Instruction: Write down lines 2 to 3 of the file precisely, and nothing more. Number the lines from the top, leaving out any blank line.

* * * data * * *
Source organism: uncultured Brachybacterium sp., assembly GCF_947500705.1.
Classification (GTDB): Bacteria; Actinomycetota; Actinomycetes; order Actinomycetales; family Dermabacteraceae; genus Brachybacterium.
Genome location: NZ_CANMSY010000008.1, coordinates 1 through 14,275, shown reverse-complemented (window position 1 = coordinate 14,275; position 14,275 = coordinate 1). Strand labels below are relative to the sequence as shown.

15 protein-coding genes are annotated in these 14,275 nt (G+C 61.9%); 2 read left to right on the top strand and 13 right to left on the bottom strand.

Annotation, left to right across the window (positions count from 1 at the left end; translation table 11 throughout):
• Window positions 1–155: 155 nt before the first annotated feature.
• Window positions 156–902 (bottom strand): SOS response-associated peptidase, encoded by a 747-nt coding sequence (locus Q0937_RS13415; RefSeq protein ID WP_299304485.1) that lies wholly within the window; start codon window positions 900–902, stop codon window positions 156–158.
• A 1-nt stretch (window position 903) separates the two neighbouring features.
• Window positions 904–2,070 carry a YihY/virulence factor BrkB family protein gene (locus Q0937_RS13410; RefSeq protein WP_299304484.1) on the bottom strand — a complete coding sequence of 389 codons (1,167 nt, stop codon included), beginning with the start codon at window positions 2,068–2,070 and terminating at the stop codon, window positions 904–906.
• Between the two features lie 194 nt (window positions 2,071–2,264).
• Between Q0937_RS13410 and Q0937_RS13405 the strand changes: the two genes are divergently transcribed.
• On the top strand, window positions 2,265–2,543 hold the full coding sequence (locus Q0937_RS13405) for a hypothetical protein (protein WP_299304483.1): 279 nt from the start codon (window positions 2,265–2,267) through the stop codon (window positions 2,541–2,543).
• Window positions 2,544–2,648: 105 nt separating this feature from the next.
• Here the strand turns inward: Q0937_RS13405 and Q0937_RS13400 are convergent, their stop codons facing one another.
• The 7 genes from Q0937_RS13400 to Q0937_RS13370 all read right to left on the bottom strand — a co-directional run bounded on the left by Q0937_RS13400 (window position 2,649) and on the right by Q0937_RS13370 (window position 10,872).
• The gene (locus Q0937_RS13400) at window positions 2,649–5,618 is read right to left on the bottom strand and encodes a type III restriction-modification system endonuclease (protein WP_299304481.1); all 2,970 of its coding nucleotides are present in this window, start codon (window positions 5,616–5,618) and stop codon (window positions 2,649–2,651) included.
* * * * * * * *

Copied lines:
Classification (GTDB): Bacteria; Actinomycetota; Actinomycetes; order Actinomycetales; family Dermabacteraceae; genus Brachybacterium.
Genome location: NZ_CANMSY010000008.1, coordinates 1 through 14,275, shown reverse-complemented (window position 1 = coordinate 14,275; position 14,275 = coordinate 1). Strand labels below are relative to the sequence as shown.